So, what have we learned so far? First, though Irenaeus in his confrontation with the Gnostics was compelled to stress a certain unity of faith among “orthodox” Christians, the fact of the matter was that at this time, there existed a considerable amount of diversity among Christian thinkers who were united ecclesiastically via the succession of the episcopate (this is not to say, of course, that there was NO theological unity, for as we will later see, there was a ‘rule of faith’ in place). Second, the innovations and complex theologies of the Gnostic teachers forced Irenaeus into a ‘reductionism’ mode of apologia—these Gnostics were adding to the true faith via their ‘developments’—the apostolic faith does not need additions, it just is, and merely needs to be handed down without accretion. Though the Gnostic speculative theologies were certainly corrupt developments of the true deposit of faith (the faith that was “once and for all delivered unto the saints”), one cannot not ignore the fact that the theology articulated by Irenaeus in his apologia contained many developments of the original deposit.

In our next installment (Lord willing), we will delve into what Minns terms, “the primitive stage of the development of Trinitarian theology”.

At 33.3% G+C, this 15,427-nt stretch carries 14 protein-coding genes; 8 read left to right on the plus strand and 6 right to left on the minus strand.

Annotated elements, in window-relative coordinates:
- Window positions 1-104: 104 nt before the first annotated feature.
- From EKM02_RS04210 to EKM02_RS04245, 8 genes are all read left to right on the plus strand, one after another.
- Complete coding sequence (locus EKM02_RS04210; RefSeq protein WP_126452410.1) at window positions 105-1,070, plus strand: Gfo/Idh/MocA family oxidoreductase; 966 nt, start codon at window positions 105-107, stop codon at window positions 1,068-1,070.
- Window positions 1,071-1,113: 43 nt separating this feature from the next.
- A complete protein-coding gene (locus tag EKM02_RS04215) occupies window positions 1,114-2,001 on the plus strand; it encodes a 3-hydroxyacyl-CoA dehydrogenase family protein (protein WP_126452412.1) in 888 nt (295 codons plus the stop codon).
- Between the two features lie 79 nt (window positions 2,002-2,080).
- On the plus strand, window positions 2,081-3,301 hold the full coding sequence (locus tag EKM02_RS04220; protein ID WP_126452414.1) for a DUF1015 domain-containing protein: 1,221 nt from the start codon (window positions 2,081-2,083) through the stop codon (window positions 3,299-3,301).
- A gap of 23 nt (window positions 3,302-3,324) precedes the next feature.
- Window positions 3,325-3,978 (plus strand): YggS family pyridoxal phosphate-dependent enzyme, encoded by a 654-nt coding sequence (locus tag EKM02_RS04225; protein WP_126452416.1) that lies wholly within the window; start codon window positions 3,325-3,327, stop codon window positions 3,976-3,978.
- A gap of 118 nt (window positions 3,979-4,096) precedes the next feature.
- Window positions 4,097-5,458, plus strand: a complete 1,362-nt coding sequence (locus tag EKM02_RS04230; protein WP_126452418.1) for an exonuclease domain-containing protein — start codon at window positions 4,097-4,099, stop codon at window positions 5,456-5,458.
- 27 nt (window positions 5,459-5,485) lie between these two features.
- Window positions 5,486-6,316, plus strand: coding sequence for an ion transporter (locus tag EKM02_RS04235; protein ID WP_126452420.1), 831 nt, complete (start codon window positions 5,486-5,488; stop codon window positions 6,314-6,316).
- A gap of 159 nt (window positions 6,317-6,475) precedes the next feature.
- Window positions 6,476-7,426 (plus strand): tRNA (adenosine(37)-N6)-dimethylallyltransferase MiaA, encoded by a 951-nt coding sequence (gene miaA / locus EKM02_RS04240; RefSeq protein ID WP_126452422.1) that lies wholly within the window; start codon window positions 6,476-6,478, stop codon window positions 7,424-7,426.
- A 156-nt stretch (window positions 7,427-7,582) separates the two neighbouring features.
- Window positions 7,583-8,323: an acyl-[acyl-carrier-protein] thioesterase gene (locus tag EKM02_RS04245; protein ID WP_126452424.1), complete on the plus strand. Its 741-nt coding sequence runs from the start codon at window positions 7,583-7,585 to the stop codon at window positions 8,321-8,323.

Grace and peace,



Anonymous said...

I have to demur from Minns' interpretation of St. Irenaeus' approach to distinguishing orthodoxy from heresy:

To speak, as I have just done, of ‘the larger group’ already betrays a certain prejudice. It is a very old prejudice, which was already establishing itself at the time Irenaeus was writing. It is the prejudice of supposing that orthodoxy, or right belief, is identical with the majority of opinion.

Was Irenaeus merely appealing to majority rule when he explained why Marcion and Valentinus were, in his opinion, wrong?

Everyone claiming an apostasy believes Minns' theory. But I don't see it. To my way of reading St. Irenaeus, he would have rejected the Gnostics had all the world gone after them. He gives us a much clearer test for discerning Apostolic truth when he suggests "recourse to the most ancient Churches with which the postles held constant intercourse, and learn from them what is certain and clear in regard to the present [or any] question." Against Heresies 3:4:1